Jonathan says some people continue to downplay the successes of his government in tackling insecurity telling Obasanjo that he (Obasanjo) “must now be numbered” among those unbelievers. But in fairness to this administration, I’ll say it has done its level best in the situation and circumstances at hand.  Yes, insurgency is still here, insecurity still stalks the land, but things are improving.  Two Christmases ago, it seemed it was the end of the end.  There was the bombing of a Catholic church at Madalla, in Niger State, which seemed to be the height of evil.  But two days ago was another Christmas, and things were fairly better.  Mark it, we are not there yet, but we seem to be fairly out of grave danger.  I applaud our security agencies in the fight against insurgency, particularly the State Security Service (SSS), which gets my highest accolades, the military, and then the Nigeria Police.  I will not downplay their successes in the battle against insurgency, but simply agree with the President that: “there have been some setbacks; but certainly there have also been great successes.”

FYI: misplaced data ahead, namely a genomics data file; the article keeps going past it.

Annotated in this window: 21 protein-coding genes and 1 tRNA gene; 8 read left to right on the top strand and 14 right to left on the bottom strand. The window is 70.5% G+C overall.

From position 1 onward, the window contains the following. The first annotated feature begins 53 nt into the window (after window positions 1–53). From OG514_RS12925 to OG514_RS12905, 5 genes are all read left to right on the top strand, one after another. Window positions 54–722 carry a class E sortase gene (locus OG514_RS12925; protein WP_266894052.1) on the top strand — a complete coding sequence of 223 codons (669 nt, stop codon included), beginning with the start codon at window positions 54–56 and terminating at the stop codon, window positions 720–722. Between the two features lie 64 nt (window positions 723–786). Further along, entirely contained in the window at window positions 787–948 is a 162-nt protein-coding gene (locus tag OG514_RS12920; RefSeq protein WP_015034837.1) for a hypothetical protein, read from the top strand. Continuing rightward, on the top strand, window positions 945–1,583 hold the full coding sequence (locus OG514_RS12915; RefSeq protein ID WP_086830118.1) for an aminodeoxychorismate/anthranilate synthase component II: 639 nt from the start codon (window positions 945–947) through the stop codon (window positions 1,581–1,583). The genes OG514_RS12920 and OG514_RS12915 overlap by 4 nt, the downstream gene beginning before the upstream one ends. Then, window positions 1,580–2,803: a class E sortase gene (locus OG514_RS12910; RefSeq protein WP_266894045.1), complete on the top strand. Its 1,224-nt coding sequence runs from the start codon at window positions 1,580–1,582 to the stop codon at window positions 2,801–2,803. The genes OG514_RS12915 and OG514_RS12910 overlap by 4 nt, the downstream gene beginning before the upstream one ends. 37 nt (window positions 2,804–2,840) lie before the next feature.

A blow below the belt.  Ouch, it hurts!  Jonathan told Obasanjo: “It is just as well to remind you that the first major case of kidnapping for ransom took place around 2006.  And the Boko Haram crises dates back to 2002.  Goodluck Jonathan was not the President of the country then.”
If Jonathan was not the president then, who was?  If my memory serves me right, Obasanjo was president in both 2002 and 2006.  So, in essence, Goodluck Jonathan was telling him: kidnapping for ransom started under you, Boko Haram began under you.  So, what the heck are you saying?  Obasanjo will never forgive or forget that, but will rather design “good and bad schemes with equal celebrity” against Jonathan.
One of the most-weighty allegations in Obasanjo’s letter (Jonathan called it “invidious accusation” in his reply) was that the President was allegedly training snipers abroad, and had also placed over 1,000 Nigerians on a political watch list.  Jonathan denied it, and followed with a blow to the solar plexus, questioning Obasanjo’s religiosity:
“Baba, I don’t know where you got that from but you do me grave injustice in not only lending credence to such baseless rumours, but also publicising it.  You mentioned God 17 times in your letter.  Can you as a Christian hold the Bible and say that you truly believe these allegations?”
Well, this is my own comment: “thou shall not swear at all: Neither by heaven, for it is God’s throne; nor by the earth, for it is His footstool; nor by Jerusalem, for it is the city of the great King.